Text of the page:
Groups of order pqr are not simple

Posted: January 18, 2011 in Elementary Algebra; Problems & Solutions, Groups and Fields
Tags: , ,

Problem. Suppose that p,q, r are three prime numbers which are not necessarily distinct. Prove that if G is a group of order pqr, then G is not simple.

Proof. I proved in this post that a group of order p^2q, where p,q are (not necessarily distinct) primes is not simple. So I may assume that p,q,r are distinct and, say, p < q < r. For any prime number s let n_s be the number of Sylow s-subgroups of G. Now suppose that G is simple. So n_r > 1 and, by the Sylow theorem, n_r \mid pq.  But we cannot have n_r = p or n_r = q because n_r \equiv 1 \mod r and hence n_r > r > q > p. Thus n_r = pq and so, since every Sylow r-subgroup of G has exactly r-1 elements of order r, the number of elements of order r in G is pq(r-1)=|G|-pq. We also have n_q > 1 and n_q > q > p. Thus there are more than p(q-1)=pq-p elements of order q. Hence the number of elements of order p is less than |G|-(|G|-pq+pq-p)=p, which is impossible because n_p > 1. \Box

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Comments
  1. Nicholas says:

    Quick question: Why does assuming that G is simple give n_s > 1 ? I know that for a group to be simple, it has no proper and non-identity normal subgroups, but how does that lead us to say n_s >1 ?

    • Yaghoub Sharifi says:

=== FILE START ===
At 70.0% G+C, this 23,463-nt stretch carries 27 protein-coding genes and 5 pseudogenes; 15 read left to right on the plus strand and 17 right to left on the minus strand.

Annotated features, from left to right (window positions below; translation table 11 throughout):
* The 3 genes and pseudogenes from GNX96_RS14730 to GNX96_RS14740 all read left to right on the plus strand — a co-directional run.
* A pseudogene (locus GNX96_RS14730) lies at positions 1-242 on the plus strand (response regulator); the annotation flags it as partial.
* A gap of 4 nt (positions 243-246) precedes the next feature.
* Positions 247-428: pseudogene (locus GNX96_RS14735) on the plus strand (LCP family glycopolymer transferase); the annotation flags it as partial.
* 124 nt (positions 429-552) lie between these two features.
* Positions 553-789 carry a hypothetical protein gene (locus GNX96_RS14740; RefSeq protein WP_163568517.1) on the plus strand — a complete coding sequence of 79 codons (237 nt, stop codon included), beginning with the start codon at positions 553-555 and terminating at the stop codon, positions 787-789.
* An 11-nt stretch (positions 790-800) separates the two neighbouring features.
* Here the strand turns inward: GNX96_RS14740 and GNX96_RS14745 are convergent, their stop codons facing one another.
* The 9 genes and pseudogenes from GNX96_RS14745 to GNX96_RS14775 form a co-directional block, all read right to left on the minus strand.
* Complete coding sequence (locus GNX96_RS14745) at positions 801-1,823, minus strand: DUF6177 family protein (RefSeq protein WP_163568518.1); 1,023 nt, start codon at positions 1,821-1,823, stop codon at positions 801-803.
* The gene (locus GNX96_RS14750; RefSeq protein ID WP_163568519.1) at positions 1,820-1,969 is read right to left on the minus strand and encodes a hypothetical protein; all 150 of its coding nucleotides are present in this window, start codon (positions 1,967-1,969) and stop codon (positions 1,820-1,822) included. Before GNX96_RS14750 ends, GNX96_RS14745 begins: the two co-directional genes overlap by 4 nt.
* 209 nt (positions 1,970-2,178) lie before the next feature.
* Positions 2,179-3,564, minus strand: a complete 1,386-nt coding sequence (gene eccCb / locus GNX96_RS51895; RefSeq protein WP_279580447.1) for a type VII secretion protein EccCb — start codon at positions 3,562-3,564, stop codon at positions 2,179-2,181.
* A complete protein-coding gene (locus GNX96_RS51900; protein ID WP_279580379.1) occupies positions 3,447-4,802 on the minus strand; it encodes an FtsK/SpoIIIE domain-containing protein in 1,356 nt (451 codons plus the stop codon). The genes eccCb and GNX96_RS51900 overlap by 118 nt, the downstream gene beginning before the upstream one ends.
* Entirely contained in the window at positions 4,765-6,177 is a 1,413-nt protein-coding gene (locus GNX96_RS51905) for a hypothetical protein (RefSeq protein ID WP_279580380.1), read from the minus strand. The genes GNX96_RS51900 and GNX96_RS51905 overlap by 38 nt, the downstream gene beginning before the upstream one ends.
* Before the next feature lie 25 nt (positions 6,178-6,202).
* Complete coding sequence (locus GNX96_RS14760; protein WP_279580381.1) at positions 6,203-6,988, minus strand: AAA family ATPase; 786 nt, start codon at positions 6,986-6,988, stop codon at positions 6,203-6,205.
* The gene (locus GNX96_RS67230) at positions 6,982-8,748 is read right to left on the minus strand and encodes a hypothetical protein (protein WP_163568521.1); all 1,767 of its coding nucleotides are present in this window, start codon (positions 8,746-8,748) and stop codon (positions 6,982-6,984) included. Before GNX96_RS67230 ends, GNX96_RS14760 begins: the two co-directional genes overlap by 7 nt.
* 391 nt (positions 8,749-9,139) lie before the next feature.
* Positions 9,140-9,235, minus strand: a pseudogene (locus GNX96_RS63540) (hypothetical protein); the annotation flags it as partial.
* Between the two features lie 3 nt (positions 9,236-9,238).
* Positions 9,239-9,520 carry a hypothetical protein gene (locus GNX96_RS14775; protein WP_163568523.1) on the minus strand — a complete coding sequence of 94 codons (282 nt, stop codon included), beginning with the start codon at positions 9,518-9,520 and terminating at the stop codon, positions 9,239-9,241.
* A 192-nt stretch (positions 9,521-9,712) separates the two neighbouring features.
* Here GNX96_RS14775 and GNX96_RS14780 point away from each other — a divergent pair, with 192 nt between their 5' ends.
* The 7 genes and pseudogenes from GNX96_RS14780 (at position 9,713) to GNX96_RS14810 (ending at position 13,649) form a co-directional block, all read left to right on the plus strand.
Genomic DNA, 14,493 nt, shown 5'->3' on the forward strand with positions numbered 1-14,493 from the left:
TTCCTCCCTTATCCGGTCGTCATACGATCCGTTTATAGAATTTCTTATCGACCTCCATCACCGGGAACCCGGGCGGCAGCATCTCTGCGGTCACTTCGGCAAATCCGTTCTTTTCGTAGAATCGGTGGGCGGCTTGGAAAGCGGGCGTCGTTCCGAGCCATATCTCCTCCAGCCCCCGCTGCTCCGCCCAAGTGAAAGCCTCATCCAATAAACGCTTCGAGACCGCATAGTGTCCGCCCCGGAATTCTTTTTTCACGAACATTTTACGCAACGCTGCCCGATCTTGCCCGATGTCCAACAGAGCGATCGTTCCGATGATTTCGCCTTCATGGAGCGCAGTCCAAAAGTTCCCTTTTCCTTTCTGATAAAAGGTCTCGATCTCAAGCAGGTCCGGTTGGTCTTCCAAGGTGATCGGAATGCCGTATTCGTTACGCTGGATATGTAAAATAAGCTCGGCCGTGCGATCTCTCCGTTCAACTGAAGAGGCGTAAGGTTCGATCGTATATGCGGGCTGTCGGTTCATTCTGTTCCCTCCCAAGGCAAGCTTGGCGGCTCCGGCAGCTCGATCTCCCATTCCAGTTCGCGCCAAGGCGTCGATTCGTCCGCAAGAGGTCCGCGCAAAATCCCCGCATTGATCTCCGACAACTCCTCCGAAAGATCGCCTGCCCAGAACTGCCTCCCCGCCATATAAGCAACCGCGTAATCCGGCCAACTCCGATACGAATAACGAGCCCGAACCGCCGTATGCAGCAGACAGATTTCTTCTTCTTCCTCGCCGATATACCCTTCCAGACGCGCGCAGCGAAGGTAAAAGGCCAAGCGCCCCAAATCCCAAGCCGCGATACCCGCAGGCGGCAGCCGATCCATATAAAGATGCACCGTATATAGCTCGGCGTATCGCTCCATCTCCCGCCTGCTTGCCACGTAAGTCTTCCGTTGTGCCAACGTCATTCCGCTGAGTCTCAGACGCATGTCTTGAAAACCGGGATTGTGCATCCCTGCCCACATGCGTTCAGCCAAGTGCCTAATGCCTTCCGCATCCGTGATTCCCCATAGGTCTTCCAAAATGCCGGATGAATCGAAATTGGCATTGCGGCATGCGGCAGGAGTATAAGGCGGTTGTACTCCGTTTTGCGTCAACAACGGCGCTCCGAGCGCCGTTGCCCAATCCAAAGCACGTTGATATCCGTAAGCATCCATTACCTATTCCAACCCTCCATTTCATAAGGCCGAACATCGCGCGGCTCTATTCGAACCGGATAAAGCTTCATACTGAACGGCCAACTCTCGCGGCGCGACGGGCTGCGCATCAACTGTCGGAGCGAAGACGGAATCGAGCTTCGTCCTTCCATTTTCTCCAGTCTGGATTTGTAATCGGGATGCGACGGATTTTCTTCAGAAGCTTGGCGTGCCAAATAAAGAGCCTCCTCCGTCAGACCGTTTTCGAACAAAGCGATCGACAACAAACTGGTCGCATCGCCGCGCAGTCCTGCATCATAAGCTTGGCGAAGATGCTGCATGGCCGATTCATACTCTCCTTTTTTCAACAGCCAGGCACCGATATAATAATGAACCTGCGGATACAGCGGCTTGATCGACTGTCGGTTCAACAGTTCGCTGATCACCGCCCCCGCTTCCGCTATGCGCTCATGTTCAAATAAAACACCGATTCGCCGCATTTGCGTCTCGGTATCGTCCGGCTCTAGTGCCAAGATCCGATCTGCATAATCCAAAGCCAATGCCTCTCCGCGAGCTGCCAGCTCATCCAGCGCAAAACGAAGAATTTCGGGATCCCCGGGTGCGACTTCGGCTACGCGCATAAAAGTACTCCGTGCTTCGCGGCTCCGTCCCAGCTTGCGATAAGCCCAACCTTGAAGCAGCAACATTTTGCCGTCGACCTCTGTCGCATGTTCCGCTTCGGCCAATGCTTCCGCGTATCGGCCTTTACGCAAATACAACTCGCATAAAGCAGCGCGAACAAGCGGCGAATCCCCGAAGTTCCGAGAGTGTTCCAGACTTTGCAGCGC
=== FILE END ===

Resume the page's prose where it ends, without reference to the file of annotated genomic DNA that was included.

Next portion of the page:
In general, If a (finite) group G has only one subgroup H of a given order, then H is normal in G because for every g in G we have |H|=|gHg^{-1}| and so H=gHg^{-1}.

  2. Ivan Malison says:

    Why is it that you can assume that the intersection of all the conjugate Sylow-r subgroups is only the identity element. (You make that assumption when you say that the number of elements of order r in G is pq(r-1))

    • Yaghoub says:

      If H and K are two distinct r-Sylow subgroups of G, then |H| = |K| = r. Let L be the intersection of H and K. Then L is a subgroup of both H and K. So |L| divides r = |H| = |K|. But r is a prime number and so either |L| = 1 or |L| = r = |H| = |K|. If |L| = 1, we are done. Otherwise, since L is a subgroup of H and K and |L|= |H| = |K|, we get L = H = K, which is false because H and K were distinct.

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